But be careful, another mistake I made was forcing relationships.

If it is not working out with someone or a group of people, it just isn’t. There are so many wonderful people and clubs on campus for you to explore that forcing things is just a waste of time. Be open to the idea of continuing the friend-making process. Knowing people should never be a one-time thing, just because you hung out with some girls the first two weeks of freshman year doesn’t mean those girls have to be your best friends. We cannot let anyone into our lives just because they stumbled across our paths. Remember that the people you let into your life will bring with them all of their vibes. Don’t let negative people into your life just because you are struggling to make friends. When you learn what you bring to the table as a friend, you will understand the type of people who really deserve you.

 

Third piece of advice: learn how to be alone

This was one of the hardest things to go through last year and one of my beautiful sisters gave me this advice. She explained that I had to learn how to be at ease with being alone.

Never in my life had I experienced having nobody to sit with at lunch until I came here. I would wonder about how nice it would be to sit with a nice group of friends again like back home. It was lonely and frustrating at first because I would always ask myself what I was doing wrong. But the truth is, I wasn’t doing anything wrong and neither are you.

It might be complicated to understand where I am coming from but at the end of the day, the most loyal person you have in this world is YOU. Take this time to figure out stuff about yourself. Learn that you don’t have to be surrounded by people all the time to be okay because you are enough. Take this time to test out how it would feel like to  go to Plant Park and hammock, go scootering downtown and try some pizza from Eddy and Sam’s, take a stroll by the River Walk or go to a soccer game by yourself. These small moments will help you understand that even though you might always have people who love you and support you, at the end of the day it is you against the world. The quicker you understand that the less lonely you will feel when you are alone.

 

My fourth advice to you: be yourself.

It might sound like a common advice, but one of my mentors back home once told me: “You will make it far in this life by being yourself.”

I’d like to pass on this advice to you, I know we are in college and some of us are still in the process of figuring out exactly who we are. But always remember to follow your gut (not your heart cause sometimes that girl doesn’t know what she doing). Being yourself is so important because if you pretend to be someone else, you will eventually find yourself surrounded by people, who deep down, you don’t like.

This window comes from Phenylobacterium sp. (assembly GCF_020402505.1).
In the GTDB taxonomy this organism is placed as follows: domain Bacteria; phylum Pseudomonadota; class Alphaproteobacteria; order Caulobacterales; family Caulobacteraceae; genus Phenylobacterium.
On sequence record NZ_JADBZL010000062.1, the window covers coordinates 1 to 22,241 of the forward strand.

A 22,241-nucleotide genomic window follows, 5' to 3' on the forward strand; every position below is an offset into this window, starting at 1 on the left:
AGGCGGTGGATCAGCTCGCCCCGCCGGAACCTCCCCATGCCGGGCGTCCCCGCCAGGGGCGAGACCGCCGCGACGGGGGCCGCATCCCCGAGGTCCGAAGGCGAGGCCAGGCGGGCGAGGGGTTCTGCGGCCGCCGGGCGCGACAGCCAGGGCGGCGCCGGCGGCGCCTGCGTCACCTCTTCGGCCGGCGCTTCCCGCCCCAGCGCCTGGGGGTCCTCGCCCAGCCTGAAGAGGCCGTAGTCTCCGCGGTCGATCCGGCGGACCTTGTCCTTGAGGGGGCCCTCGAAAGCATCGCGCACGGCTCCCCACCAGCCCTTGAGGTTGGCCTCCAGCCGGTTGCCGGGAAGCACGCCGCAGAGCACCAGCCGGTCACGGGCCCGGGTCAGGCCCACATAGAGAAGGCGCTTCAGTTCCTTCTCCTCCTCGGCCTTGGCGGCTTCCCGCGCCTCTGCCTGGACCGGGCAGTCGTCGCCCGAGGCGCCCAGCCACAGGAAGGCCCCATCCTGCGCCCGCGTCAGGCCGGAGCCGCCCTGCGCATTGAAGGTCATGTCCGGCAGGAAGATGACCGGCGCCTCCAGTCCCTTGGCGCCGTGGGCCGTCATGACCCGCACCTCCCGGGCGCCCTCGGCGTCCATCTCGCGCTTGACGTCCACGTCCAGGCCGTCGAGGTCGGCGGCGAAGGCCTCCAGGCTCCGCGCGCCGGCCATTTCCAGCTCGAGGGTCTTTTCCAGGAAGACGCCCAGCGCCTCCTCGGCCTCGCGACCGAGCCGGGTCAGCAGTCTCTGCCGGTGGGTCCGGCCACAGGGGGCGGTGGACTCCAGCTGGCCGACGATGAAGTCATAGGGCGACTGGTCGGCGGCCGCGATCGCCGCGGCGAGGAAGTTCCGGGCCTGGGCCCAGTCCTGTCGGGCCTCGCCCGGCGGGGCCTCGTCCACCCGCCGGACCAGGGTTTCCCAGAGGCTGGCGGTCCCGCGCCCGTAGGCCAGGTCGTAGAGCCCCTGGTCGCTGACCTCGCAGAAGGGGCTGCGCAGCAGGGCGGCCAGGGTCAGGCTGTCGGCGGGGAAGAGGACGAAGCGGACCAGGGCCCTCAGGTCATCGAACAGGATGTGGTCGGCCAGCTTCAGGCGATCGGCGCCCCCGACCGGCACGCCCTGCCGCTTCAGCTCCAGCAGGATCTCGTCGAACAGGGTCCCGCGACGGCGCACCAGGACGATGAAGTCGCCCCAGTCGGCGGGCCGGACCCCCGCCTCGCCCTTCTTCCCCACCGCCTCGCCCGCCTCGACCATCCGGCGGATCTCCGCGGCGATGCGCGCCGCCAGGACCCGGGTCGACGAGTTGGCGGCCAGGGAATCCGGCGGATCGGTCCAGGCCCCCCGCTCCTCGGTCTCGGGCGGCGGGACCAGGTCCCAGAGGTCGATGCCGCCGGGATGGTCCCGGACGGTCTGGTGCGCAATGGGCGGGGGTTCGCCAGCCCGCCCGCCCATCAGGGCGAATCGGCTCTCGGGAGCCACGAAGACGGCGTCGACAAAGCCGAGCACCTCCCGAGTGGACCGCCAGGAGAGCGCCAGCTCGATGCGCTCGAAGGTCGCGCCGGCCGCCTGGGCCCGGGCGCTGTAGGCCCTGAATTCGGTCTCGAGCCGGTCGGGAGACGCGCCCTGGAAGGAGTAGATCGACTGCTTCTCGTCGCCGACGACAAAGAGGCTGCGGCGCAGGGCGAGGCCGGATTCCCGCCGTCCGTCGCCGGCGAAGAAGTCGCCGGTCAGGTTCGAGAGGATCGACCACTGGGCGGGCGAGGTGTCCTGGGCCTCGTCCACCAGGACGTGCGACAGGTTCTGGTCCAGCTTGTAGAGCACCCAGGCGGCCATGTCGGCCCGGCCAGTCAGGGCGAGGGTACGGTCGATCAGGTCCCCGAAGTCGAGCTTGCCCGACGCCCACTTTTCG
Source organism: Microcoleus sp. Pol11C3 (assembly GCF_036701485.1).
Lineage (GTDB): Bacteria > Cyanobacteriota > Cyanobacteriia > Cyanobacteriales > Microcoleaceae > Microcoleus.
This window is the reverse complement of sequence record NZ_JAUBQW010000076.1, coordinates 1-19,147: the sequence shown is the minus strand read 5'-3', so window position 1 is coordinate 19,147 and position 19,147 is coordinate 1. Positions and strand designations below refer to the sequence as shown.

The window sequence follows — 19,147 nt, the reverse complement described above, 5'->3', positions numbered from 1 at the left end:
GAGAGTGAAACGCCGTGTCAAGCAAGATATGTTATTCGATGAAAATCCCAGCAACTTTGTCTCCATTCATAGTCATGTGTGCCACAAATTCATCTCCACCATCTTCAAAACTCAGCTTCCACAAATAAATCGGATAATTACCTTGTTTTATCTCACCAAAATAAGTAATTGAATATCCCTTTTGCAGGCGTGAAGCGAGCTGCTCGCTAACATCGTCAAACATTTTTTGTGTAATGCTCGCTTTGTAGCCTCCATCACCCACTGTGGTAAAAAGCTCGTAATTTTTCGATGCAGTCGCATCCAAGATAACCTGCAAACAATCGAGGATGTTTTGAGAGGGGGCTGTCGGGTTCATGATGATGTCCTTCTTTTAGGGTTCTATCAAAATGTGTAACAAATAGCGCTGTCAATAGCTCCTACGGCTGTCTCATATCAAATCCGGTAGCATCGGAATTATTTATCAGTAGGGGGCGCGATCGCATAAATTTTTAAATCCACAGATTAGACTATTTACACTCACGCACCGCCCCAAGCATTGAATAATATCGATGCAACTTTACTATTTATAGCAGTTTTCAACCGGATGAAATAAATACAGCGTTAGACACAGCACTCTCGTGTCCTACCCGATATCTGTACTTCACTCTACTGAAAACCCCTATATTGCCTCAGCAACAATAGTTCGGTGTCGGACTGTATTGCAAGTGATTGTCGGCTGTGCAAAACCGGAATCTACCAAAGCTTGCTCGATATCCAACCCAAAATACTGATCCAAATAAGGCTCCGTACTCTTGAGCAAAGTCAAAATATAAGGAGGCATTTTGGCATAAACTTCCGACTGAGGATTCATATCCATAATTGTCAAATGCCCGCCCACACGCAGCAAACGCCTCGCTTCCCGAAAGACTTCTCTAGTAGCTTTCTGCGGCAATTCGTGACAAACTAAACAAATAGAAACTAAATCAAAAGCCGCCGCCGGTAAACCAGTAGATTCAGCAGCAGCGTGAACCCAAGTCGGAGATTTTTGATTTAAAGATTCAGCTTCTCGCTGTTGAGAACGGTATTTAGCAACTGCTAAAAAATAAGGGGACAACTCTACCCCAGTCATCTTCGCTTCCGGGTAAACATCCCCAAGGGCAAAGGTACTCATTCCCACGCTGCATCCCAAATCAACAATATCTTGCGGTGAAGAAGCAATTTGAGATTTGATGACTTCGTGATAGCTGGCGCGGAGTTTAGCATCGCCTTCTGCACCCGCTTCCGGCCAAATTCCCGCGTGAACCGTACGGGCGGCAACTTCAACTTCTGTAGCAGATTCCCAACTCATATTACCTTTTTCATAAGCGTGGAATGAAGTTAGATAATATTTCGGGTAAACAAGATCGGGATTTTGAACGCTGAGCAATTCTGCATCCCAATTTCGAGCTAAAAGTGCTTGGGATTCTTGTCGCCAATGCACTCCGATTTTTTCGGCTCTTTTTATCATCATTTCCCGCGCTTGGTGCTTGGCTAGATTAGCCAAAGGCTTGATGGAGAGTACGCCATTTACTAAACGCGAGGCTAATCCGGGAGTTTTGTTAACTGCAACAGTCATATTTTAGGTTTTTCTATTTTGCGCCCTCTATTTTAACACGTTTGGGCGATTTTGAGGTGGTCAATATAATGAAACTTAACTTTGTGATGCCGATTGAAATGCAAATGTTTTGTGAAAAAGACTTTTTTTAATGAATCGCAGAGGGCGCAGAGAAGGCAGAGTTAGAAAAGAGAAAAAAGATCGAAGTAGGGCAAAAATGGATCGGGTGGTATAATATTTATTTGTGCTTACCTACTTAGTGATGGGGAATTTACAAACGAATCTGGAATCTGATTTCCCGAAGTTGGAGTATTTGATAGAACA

It is easy to compare others with your friends from back home, don’t do this either. Always remember that your friends and family members are only one phone call away, call them. Your friends are all probably going through the same thing you are, and if they’re not they probably have a lot of juice to talk to you about.

 

My final advice to you: don’t bottle all those feelings up

It might sound silly but keeping all those confusing emotions to yourself is very self-destructive.  The University of Tampa has great counseling services offered at the Health Center, don’t be afraid of setting up an appointment and speaking to a counselor. After all, the first step into battling negative emotions is to try to understand where they are coming from. If you don’t feel comfortable speaking with a counselor, a family member or a friend; I urge you to find a place where you can write down all of your concerns and things that currently bother you.

 

Sometimes putting our thoughts into paper help us come to terms with what is happening in our lives. And once again, always remember you are NOT alone. If you would like to reach out to me about this subject feel free to email me at [email protected]

Take care and until next time lovelies!

-B

 

Bianca Candelaria is a proud Puerto Rican pursuing a degree in criminology/criminal justice, psychology, and speech studies at the University of Tampa. She is passionate about people and enjoys writing. Most of the topics she writes about aim to help other women sail through the struggles of being a college student.